Moral victories aside, the UCSB women’s track and field team was unable to defend their Big West Championship title, falling to second place behind Cal State Northridge 207-165.50.
“Northridge was just too much for us,” Head Coach Pete Dolan said.
Both the Matadors and Gauchos received solid performances from all of their competitors. Northridge was able to edge out the Gauchos in many of the field events with Santa Barbara redshirting two of the top throwers in the Big West in seniors Amy Haapanen and Heather Quinn.
“Northridge is very strong in a lot of events,” sophomore distance runner Bethany Nickless said. “Maybe they have more depth than we do, but I wouldn’t say it was a lack of depth on our part.”
Nickless was dominant in her 3,000-meter steeplechase in which she was favored to win. Her time of 10:40.86 was ten seconds below the regional qualifying mark and over thirty seconds faster than her nearest competitor, junior Karina Ortiz from Cal State Fullerton who finished with a mark of 11:08.27.
“It was pretty exciting just reaching my goal for the year,” Nickless said. “But I don’t know, it was just kind of anticlimactic because there wasn’t really any tough competition.”
Nickless continued to run hard despite her nearest competitor trailing her by half a minute to keep herself in shape for the NCAA Regionals starting May 26 in Provo, Utah. Nickless finished second in the 5,000-meter run. She was joined by junior distance runner Stephanie Rothstein, who also took first place in the 10,000-meter run, senior distance runner Seanna Martin and junior distance runner Megan Lewis, rounding out the top four positions for the event.
“It was like Stephanie told me,” Dolan said. “It was a guts race. It came down to who had the talent and guts to finish at the end of the race.”
With the dominance in distance events that the Gauchos have come to expect, the surprises came in other events. While senior sprinter Kylie McCuen’s skills have been on display all season long, her ability to repeat as champion in the 200- and 400-meter dashes really impressed her coach.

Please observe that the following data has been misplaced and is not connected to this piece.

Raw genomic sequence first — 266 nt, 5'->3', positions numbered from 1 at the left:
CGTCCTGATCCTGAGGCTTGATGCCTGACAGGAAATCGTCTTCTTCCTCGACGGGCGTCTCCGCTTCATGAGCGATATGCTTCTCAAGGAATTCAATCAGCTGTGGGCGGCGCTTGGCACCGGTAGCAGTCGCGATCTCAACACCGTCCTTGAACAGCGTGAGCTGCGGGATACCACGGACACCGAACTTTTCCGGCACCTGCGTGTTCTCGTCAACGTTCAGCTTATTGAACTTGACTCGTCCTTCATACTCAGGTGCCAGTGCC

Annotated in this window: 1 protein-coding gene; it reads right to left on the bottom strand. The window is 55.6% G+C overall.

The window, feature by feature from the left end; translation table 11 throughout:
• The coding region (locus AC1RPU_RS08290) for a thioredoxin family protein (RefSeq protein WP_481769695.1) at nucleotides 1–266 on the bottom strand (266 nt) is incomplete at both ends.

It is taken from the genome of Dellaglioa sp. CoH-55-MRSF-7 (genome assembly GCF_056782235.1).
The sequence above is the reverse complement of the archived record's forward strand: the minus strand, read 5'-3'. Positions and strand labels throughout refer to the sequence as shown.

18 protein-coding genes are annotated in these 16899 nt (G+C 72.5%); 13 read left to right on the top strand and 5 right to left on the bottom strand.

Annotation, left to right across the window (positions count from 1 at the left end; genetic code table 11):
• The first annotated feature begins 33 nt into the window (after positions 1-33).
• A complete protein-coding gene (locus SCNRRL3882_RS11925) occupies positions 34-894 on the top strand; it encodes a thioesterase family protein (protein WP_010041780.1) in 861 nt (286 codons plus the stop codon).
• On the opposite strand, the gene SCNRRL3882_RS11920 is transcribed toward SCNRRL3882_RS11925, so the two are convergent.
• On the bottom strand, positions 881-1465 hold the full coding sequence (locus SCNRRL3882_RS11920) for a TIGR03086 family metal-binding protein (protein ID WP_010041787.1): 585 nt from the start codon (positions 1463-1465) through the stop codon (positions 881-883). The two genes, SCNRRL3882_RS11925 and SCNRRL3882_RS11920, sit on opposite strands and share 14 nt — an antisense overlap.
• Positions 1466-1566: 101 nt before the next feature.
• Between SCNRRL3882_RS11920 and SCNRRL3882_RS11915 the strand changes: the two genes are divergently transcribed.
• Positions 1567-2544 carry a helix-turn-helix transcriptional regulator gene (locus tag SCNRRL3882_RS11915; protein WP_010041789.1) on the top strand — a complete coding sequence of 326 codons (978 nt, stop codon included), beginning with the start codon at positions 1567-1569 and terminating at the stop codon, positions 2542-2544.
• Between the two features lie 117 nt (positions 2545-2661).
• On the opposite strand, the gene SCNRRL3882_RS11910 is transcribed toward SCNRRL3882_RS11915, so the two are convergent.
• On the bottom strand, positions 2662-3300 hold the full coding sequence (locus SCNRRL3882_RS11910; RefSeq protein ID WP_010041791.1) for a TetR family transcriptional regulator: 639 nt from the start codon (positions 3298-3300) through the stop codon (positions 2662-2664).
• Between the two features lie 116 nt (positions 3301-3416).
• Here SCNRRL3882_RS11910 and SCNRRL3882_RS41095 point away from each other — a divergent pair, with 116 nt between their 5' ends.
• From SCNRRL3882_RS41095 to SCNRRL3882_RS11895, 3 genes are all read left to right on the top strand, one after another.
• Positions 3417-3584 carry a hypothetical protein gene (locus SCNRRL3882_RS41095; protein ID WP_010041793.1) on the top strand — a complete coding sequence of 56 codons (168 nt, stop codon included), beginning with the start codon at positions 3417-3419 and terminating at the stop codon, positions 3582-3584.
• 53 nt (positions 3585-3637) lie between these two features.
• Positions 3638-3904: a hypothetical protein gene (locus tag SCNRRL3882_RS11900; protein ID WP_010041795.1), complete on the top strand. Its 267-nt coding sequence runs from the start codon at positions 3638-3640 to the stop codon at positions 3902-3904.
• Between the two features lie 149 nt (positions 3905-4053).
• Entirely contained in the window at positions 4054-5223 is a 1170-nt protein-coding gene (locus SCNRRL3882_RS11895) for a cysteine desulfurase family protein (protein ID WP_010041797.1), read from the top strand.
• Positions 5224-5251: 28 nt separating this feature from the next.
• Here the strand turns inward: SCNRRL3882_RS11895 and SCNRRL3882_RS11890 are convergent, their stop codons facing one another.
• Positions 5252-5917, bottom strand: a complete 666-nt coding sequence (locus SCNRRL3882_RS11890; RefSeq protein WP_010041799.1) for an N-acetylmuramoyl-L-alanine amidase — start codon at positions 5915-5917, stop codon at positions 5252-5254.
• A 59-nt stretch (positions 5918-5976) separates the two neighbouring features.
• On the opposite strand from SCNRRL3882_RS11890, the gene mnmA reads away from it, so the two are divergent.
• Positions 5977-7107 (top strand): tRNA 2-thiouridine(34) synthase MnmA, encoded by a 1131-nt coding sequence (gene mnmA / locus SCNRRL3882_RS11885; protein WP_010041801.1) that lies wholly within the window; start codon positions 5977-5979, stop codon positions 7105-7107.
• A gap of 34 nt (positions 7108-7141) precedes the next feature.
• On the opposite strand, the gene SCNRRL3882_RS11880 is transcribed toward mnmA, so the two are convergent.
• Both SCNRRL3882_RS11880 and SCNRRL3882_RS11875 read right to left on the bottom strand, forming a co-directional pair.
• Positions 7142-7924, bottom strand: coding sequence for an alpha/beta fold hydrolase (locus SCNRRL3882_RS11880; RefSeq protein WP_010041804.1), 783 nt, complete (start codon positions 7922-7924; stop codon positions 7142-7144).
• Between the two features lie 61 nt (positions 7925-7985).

“For her to repeat in both events in the four and two, for her to have that kind of dominance and not be one of the top ten in the country,” Dolan said. “She’s just so confident in her abilities and you can tell in her racing style. She was second best in the 400 but was just so confident and steady that you could see it in her.”
But the biggest surprise of the championships came not from the track, but from the infield. Freshman jumper Jane Doolittle finished second in the high jump behind senior Emily Forsythe from Long Beach State by clearing a height of 1.75 meters.
“You hope for those kind of surprise performances, but you can never predict them,” Dolan said. “It’s one of those moments in sports that excites everybody. Even people from other teams were excited.”
The Gauchos are keeping their heads held high after this weekend’s competition and for good reason. The depth and consistency of the Matadors were too much for Santa Barbara to overcome.
“You know, when it comes down to it they have 18 full-rides to hand out and I have five,” Dolan said. “I wish I had the money, but the team performed without it. Maybe it is an advantage, maybe it gives us purity or an underdog edge.”
Santa Barbara will take their “purity” and “underdog edge” with them to compete in the high altitudes of Provo, Utah starting May 26 for the NCAA Regionals.